What makes a successful pregnancy?

Fertility problems, recurrent miscarriages, and pregnancy complications can occur when maternal immunological tolerance of the fetus is impaired. Gérard Chaouat and colleagues from Inserm et Assistance Publique et Université Paris Sud Orsay, Hopital Antoine Bèclère, Clamart Cedex, France (now in Hopital Saint Louis, Paris), trace the evolution of the science of reproductive immunology to show how the current understanding of maternal-fetal tolerance/dialogue has developed, and its implications for the treatment of infertility disorders. Their study appears in a topical issue of Advances in Neuroimmune Biology on maternal-fetal interactions.

In the earliest era of reproductive immunology, immunologists searched for generalized immune suppressive activity to explain why the embryo's tissue is not rejected by the mother during pregnancy. Researchers soon realized that systemic immune suppression was not compatible with maternal capacity to reject paternal strain tissues, and it became recognized that some form of active maternal recognition is active in pregnancy. "There is no 'tolerance,' as is often written but indeed at least a part of the maternal immune system is stimulated and actively interacts with the fetal-placental unit," says Dr. Chaouat.

The active involvement of the maternal immune system was reinforced by the discovery that pre-immunization of abortive mouse mating combinations against paternal major histocompatibility complex (MHC) class 1 leads to prevention of fetal loss. This led to an emergence of interest in cytokine expression at the fetal-maternal interface, and the realization that while some cytokines were useful for pregnancy, others were detrimental. A similar discovery found that although natural killer (NK) cells can be abortifacient if improperly activated, they are normally useful and necessary for pregnancy, implantation, and local uterine vascular transformation.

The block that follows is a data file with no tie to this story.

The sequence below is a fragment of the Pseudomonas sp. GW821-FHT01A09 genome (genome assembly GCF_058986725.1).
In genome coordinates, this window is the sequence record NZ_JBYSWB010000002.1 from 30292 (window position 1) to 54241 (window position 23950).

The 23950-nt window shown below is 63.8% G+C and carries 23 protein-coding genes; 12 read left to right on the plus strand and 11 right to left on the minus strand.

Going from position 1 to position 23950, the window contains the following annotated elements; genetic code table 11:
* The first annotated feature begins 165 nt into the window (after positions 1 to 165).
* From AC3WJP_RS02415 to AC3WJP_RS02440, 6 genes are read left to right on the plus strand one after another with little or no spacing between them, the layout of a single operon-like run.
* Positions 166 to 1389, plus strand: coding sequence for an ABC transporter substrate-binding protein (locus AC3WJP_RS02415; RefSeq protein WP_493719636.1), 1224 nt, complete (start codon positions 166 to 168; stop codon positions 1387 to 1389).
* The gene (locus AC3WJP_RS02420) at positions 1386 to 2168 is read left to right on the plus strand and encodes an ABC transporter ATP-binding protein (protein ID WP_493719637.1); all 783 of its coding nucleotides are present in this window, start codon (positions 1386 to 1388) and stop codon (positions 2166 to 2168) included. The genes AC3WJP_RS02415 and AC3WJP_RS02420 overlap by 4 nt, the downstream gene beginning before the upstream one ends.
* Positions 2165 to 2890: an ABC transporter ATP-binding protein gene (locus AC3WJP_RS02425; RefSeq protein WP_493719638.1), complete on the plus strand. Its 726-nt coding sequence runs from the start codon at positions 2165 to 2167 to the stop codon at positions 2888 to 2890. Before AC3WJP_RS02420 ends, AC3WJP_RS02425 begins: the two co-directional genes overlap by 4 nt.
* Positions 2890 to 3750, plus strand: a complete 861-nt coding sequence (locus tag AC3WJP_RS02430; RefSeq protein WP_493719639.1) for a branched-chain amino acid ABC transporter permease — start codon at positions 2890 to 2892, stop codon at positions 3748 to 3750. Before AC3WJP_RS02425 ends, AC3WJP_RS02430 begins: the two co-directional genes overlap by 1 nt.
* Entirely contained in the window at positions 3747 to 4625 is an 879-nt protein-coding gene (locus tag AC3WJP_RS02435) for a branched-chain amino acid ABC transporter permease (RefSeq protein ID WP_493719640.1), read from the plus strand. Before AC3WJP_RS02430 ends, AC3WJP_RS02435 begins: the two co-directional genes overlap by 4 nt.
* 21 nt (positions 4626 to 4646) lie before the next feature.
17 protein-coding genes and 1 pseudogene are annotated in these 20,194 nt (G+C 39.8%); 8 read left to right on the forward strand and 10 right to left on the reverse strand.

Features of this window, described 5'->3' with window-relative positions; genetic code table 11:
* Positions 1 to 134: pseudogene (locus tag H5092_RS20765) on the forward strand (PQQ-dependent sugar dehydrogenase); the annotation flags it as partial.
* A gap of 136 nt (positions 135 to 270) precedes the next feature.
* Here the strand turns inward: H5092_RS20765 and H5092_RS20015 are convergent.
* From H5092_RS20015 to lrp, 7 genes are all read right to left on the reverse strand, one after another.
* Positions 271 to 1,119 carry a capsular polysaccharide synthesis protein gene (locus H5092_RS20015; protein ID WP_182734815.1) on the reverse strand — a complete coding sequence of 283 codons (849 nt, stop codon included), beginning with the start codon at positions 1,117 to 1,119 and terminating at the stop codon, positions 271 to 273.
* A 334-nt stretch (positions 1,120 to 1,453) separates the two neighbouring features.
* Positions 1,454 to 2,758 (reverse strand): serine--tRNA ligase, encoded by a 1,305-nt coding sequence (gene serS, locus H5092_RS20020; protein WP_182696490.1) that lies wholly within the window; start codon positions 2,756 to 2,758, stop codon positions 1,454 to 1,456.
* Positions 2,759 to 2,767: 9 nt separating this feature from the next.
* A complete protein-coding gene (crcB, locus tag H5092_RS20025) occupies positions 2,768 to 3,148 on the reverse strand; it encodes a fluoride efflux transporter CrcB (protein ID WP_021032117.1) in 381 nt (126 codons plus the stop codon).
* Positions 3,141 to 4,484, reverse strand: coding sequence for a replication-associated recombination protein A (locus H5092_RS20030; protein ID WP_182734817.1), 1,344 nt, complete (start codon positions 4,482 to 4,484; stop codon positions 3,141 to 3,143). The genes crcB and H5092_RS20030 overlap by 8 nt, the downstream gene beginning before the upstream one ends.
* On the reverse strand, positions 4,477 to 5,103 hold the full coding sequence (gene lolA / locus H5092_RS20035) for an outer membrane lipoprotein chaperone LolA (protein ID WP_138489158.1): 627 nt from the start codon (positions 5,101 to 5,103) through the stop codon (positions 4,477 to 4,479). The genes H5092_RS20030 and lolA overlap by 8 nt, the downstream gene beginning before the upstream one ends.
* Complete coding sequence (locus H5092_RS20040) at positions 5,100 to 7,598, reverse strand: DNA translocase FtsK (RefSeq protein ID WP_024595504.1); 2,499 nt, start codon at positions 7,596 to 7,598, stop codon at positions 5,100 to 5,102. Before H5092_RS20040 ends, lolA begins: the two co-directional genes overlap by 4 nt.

Dr. Chaouat and his colleagues describe how his team at the Embryo Implantation Control project, a large scale collaborative EEC network program to support research on female infertility, have studied the control of NK activation by various interleukins (notably the interleukin (IL)-12, -18 NK tripod) as well as tumor necrosis factor-related weak inducer of apoptosis (TWEAK) in mice and humans. In both mouse and human experiments, they have discovered that TWEAK plays a role as an immunoregulator against local cytotoxicity in order to protect the embryo.

Signals emitted by the embryo itself play a role in implantation and thus can influence implantation rates. In a pilot study the researchers measured the cytokine content of follicular fluid (FF) after oocyte collection and traced the fate of the subsequent embryos. "The most salient result of these studies was the prediction of good quality and implantation level," says Dr. Chaouat. "The level of granulocyte colony-stimulating factor (G-CSF) in individual follicular fluid samples was correlated with the implantation potential of the corresponding embryo in both natural and hyperstimulated cycles. In addition, we found that a combination of both FF G-CSF and IL-15 was the optimal model to predict birth specifically in monitored natural cycles, while IL-15 was undetectable in hyperstimulated cycles. Such differences suggest that immune cell trafficking may be involved in the establishment of oocyte competency for implantation."

Recent work by Dr. Chaouat and colleagues centers on the discovery of biomarkers for optimal uterine receptivity and oocyte competence to improve the efficiency of assisted reproductive technology (ART). "Quantification of IL-18, TWEAK, and IL-15 mRNA expression may be useful for physicians. Follicular concentration of G-CSF appears as a useful biomarker of oocyte competence before fertilization," Dr. Chaouat concludes.

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